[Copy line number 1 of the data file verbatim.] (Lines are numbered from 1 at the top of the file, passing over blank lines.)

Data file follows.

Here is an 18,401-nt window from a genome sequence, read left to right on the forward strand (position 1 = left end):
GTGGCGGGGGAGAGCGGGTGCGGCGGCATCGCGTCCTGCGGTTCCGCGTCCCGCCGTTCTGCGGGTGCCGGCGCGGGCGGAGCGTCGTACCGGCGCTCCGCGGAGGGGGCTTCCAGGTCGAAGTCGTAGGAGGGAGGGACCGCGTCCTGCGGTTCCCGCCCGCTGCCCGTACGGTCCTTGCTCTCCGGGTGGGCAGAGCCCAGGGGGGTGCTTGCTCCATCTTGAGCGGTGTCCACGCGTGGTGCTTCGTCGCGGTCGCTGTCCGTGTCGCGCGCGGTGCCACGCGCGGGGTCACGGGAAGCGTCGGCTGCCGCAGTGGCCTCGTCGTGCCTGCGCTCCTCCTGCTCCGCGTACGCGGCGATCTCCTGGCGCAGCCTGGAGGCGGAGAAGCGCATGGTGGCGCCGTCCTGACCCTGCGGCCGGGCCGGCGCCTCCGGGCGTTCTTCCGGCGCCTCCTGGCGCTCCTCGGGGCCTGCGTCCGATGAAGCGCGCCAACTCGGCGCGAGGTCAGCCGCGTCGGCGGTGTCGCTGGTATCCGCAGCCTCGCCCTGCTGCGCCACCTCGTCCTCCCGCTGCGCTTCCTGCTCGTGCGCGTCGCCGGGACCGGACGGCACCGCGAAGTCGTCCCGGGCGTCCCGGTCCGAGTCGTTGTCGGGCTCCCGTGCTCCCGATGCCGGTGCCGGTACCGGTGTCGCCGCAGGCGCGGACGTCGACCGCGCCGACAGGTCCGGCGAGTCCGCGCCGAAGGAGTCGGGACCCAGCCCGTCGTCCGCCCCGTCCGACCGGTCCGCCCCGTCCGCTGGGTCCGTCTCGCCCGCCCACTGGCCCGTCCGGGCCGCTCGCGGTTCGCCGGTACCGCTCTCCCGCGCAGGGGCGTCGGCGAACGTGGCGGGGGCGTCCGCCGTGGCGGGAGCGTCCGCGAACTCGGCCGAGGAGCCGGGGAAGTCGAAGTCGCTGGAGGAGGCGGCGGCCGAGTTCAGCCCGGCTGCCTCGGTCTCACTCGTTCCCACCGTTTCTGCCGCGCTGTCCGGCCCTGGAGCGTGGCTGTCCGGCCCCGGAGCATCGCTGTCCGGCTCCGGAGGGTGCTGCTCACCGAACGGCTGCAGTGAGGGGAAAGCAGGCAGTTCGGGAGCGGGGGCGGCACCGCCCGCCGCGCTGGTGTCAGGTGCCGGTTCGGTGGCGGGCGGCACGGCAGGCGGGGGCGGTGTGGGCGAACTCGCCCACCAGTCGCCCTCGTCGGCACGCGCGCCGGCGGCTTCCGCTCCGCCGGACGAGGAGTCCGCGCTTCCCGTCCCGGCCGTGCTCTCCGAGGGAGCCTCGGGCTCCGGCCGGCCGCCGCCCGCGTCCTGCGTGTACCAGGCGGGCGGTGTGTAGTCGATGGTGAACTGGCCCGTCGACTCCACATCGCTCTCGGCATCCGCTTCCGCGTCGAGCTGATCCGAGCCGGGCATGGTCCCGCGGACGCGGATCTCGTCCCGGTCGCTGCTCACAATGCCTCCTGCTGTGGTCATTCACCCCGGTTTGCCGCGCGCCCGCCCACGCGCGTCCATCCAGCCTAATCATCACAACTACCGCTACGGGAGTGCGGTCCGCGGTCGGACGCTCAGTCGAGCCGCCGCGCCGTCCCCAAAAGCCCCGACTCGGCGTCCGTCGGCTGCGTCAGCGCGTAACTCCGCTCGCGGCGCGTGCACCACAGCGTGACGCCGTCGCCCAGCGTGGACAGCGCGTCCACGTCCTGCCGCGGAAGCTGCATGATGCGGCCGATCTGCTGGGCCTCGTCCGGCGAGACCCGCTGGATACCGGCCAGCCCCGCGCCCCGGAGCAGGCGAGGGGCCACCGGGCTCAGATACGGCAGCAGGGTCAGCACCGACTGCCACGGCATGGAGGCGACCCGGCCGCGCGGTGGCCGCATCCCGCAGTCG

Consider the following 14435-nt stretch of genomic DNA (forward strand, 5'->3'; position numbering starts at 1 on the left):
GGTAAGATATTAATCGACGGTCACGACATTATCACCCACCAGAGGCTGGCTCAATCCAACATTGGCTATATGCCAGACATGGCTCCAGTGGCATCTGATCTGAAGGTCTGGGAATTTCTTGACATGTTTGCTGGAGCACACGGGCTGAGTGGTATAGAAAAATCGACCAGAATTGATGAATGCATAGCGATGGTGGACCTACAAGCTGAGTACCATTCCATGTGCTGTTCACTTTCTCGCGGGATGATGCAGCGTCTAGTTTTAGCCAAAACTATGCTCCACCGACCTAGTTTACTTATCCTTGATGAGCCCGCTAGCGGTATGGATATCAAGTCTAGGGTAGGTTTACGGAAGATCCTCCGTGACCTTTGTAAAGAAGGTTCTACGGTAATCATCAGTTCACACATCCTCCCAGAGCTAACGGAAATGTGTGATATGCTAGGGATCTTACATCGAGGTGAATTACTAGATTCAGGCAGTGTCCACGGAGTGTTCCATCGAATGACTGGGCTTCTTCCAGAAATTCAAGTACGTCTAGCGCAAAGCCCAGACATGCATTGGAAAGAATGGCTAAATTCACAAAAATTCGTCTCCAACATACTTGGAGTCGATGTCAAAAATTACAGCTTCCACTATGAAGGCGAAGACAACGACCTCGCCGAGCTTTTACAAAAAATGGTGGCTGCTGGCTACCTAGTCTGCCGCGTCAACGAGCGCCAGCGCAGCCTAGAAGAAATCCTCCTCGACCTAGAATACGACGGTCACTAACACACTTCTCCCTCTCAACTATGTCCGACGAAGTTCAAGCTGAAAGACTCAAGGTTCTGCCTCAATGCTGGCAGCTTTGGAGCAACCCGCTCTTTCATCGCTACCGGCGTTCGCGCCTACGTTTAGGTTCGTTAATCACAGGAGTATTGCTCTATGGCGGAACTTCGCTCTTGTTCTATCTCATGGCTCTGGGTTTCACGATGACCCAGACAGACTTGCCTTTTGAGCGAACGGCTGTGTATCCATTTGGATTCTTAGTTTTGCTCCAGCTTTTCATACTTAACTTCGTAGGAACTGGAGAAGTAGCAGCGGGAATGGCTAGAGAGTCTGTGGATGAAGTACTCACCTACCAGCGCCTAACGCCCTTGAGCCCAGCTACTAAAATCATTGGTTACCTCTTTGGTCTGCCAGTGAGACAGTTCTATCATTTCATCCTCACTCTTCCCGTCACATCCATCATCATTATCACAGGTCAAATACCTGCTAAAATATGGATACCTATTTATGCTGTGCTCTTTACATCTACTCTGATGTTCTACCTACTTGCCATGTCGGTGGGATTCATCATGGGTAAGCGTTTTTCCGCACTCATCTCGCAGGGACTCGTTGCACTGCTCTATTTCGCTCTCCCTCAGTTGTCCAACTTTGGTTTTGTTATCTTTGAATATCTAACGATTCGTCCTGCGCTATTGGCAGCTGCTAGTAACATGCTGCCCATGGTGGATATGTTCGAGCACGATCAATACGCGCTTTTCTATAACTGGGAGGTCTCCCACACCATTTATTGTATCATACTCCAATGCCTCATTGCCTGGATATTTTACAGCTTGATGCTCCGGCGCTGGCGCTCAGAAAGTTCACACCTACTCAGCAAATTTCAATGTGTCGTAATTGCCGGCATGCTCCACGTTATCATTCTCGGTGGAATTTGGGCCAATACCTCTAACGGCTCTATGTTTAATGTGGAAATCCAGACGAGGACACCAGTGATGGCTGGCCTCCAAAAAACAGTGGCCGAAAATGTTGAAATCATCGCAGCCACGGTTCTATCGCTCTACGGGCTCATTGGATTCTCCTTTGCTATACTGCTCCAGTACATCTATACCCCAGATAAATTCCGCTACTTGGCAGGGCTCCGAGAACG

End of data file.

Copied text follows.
Here is an 18,401-nt window from a genome sequence, read left to right on the forward strand (position 1 = left end):